Rolleiflex has long been a household name when it comes to twin lens reflex cameras, so it's only but proper for us to take a look at the camera which sparked the TLR camera's popularity.
The Rolleiflex TLR camera was developed in Germany by Franke & Heidecke. Eleven prototypes were made between 1927 to 1928, until finally, the so-called Original Rolleiflex was launched in January 1929.
The Original Rolleiflex was made for 117 (or B1) film, however, it could be modified for use with 120 or 620 film to yield 12 exposures. The camera’s back was not yet hinged. Film advance was done through a knob, but it didn’t have a frame counter. Photographers could choose between two Zeiss Tessar lenses, one with F4.5/75 and the other 3.8/75. Only 2,500 pieces were produced from January to July 1929.
Since then, Rolleiflex cameras became known as premium TLR cameras that were of superb build and quality. Eventually, it was widely copied and imitators were mass-marketed.
With a love of antique cameras and analogue photography, Shawn Lin has long been an active member of the Lomography Community with dozens of his shots being featured. Shawn likes to explore the effects of double exposure on different themes and objects, with an emphasis on the presentation of colours. Come take a look of his work of using Petzval Art Lens on his antique camera and his thoughts about the two!
As all you lomographers will know, since its re-inception we have been following the tracks of the Petzval Lens. Indeed, this bokeh-genius has been traveling far and wide, falling into the hands of many a photographer the world over. We decided to put together this little catalog of talented artists and their most enticing photographs, shot using the Petzval lens, so we can show you what wonders and mischief we have brought upon us. Come take a look at the outcome of the Petzval’s transnational journey.
In case you missed it, Lomography has just unveiled the latest member of its Art Lens family: the Lomo LC-A Minitar-1 Art Lens, which boasts of the same optics that the legendary LC-A camera has and brings the classic Lomographic style not only to analog but also to the digital platform. Over the next few days we'll be sharing with you the first impressions of and photographs taken by members of the Lomography team, who had gone out and put the Lomo LC-A Minitar-1 to the test. First up is graphic designer Andrea Cislaghi, who coupled this lens with the Bessa R2 and Sony Alpha 7.
A few months ago we lent photographer Chris Pollard a Petzval lens to test out. Since then he has been experimenting with different cameras and in different settings. He tried out some cyanotype prints with this lens and chatted to us about the results. Read on for the full interview.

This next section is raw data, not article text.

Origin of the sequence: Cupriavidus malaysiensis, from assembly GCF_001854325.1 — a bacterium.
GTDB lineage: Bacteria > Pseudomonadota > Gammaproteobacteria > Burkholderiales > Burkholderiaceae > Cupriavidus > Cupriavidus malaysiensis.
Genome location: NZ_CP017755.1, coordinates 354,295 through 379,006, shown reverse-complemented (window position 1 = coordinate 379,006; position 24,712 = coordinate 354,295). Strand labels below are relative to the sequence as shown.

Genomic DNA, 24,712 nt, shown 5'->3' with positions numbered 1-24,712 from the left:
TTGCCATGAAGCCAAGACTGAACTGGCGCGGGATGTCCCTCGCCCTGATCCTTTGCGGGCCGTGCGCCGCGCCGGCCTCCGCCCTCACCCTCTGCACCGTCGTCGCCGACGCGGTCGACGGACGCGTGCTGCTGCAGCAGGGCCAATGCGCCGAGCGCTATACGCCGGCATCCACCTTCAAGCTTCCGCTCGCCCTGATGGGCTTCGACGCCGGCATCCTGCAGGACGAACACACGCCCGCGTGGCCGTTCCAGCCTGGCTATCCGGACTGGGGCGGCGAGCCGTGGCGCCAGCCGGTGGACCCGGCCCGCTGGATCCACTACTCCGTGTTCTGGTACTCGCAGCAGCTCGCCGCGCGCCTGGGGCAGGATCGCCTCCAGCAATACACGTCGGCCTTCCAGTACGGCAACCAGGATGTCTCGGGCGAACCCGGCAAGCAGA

Have you been waiting for a good time to load up on films for all your treasured analogue cameras? The time has come with our stunning Advent deal of the day! With our sweet film packs, we make it easy to cache away enough to last the fun and festive parties coming up. Start stashing now by heading over to our Online Shop!
Light Painting is a cool technique that we love to do when we're in the mood for experimenting with photos. It's super easy and fun, and it only requires a dark room, a friend or two to collaborate with, a camera with long exposure mode and a light painting tool to get started. Check out 50 of the most vibrant light painting photos taken by your fellow Lomographers after the cut!
We love our cameras. We especially love it when you love our cameras. And we get super pumped when you tell us about it. So when the LC-A 120 got a stunning review from the fellas at The Phoblographer, we were giddy with delight! Not only did they give it a killer, in-depth review, but they also bestowed it with a 5/5 rating and Editor's Choice award! Read on for a little taste of the review and then head to their site to read the whole thing!
When it’s cold outside and the rain is pouring, it can be the perfect time to sit down and build something. Lomography UK has teamed up with Technology Will Save Us, a company that makes build-it-yourself electronic kits, to bring you the perfect DIY Rumble. Get the chance to win a Konstruktor camera and a DIY Instrument Kit. Read on for details on how to enter this fab competition.
Since Lomography launched its new Petzval 58 Bokeh Control Art Lens project on Kickstarter, we've been seeing a variety of pictures, from images of snow monkeys in Japan to behind-the-scenes shots of New York Fashion Week. Many of these pictures were shot with digital cameras, but we've yet to see how the Petzval 58 performs on an analog Canon Rebel camera loaded with black and white, and x-pro film. Join us on a trip through the heart of New York's Chinatown during the Lunar New Year Parade.
Canadian-born Ian Taylor is a full-time photographer specializing in kids and development work. It all started when his five siblings started having children at the same time he was into photography. This passion then spiraled into something amazing, and now Ian works primarily with kids, shooting them when they are in their purest form. Based in Asia, Ian has agreed to share this amazing series of photos he shot with his Petzval Art Lens in Cambodia and Thailand. He also shared with us some of his insights and views on photography.
The founder of The Pop-Up Pinhole Co., Kelly Angood, has been handcrafting pinhole cameras from scratch since 2010. After developing a huge online following from one of her early pinhole designs, she embarked on a mission to design an affordable, functional pinhole camera that could be constructed all in the comfort of your own home — and it had to look great too! Following an incredibly successful Kickstarter campaign, her mission was realized. Read on to see how it happened and what's next for Kelly and The Pop-Up Pinhole Company!